11/17/2009 - Artist Young inducted into "Black Women's Hall of Fame"
Judson College Artist-in-Residence Billie Jean Young was inducted into the Southern Rural Black Women's Initiative Hall of Fame on Nov. 6 in Montgomery.
"Dr. Young was selected because she has used her talents to capture the history and struggles of black people," said Sophia Bracy Harris, director of both the Federation of Child Care Centers of Alabama and the Southern Rural Black Women's Initiative.
She cited Young's well-received new play, "JimmyLee," which chronicles the civil rights movement days in 1965 leading up to the death of Jimmie Lee Jackson in Marion.
Young has written many other plays which chronicle African-American and Alabama Black Belt history including "Fannie Lou Hamer: This Little Light . . ."; "J. H. Davis: The Invisible Giant"; "O' Mary, Don't you Weep: Margaret Ann Knott"; "Harriet Tubman and the Underground Railroad" and "The Coffeeville Play."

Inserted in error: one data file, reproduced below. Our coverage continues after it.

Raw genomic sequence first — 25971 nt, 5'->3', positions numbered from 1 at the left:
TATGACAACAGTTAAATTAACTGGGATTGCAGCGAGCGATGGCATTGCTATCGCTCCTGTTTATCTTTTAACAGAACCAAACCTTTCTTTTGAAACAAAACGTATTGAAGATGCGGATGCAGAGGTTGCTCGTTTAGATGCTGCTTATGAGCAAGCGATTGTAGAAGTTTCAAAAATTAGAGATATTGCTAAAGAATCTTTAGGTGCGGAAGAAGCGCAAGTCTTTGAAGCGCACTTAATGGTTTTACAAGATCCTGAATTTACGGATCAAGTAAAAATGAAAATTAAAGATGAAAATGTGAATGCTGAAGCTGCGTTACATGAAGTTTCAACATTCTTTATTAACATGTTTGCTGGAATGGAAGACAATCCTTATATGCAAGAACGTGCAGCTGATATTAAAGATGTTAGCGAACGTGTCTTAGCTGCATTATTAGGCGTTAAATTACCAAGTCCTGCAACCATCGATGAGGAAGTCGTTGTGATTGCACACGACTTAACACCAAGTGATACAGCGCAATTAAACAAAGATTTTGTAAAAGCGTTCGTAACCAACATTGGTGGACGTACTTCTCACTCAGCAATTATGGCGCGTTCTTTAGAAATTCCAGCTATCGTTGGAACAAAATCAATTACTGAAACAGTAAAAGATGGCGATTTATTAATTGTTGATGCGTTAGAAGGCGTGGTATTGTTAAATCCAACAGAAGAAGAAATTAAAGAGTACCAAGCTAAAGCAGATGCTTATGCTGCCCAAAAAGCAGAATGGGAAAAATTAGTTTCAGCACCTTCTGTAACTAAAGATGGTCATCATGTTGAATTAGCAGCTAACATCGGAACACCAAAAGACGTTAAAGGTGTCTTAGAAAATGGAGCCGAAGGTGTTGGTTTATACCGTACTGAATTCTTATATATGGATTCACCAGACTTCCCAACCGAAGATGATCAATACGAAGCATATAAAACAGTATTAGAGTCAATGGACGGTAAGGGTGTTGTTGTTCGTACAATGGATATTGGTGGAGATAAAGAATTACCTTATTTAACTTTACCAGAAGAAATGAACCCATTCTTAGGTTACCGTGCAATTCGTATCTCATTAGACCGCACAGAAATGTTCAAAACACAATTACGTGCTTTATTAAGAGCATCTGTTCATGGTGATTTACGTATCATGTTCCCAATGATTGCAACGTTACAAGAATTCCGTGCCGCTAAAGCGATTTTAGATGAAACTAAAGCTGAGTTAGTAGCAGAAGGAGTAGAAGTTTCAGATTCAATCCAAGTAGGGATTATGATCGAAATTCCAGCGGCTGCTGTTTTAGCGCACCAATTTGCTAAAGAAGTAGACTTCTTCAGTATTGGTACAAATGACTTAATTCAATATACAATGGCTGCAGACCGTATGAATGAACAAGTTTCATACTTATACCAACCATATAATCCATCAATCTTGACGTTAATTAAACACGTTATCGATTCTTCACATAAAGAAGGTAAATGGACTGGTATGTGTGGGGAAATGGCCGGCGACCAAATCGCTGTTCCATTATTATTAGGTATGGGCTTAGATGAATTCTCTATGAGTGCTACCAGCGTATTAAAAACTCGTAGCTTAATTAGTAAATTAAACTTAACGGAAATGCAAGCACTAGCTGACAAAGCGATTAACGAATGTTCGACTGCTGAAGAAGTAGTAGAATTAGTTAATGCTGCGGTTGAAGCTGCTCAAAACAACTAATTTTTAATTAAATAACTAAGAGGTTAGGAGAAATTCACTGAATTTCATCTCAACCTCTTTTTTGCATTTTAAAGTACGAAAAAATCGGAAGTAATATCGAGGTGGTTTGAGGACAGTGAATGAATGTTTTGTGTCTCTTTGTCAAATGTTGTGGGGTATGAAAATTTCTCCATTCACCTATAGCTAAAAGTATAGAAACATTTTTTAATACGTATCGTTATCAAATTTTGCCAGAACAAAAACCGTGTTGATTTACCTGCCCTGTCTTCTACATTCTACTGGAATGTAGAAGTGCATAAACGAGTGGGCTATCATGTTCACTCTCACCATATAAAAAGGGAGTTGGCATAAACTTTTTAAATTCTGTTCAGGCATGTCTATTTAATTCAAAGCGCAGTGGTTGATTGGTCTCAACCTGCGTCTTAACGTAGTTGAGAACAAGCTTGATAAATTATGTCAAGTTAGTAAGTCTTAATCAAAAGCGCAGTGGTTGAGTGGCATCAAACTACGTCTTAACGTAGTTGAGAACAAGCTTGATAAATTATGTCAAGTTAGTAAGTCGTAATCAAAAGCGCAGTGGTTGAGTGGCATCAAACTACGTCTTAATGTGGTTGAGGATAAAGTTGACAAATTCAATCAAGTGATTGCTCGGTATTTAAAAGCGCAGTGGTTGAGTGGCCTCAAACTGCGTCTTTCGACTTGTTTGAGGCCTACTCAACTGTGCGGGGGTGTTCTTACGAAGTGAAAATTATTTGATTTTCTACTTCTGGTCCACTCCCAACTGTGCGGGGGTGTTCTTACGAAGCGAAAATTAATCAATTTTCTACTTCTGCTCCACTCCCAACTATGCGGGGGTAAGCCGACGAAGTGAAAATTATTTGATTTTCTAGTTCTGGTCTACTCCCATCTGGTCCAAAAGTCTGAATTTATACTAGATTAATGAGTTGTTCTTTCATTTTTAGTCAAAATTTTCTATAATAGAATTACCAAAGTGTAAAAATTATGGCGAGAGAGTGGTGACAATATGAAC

Young's latest work is a one-person play called "Three Women Talking" which premiered in Belize, Central America last March.
"Dr. Young's work has inspired others and it is our hope that many others will be inspired by our placement of this award; our stories must be told," said Harris.
Vanessa Manley of "Chosen Vessels Dance" of Atlanta performed a tribute at the induction from "Eve" a new work which features poetry from Dr. Young's book, "Fear Not the Fall."
Marion attendees included Judson College president, Dr. David Potts and Academic Dean Sara Kiser, along with Young's family and friends from across the state and region.
The four other women inducted into the SRBI Hall of Fame were Carrie Mae Johnson of Lisman, Arzula Johnson of Pineapple, Earnestine Edwards-Williams of Bessemer and Gwendolyn Patton of Montgomery.
*Article courtesy of the Judson College Public Relations Department.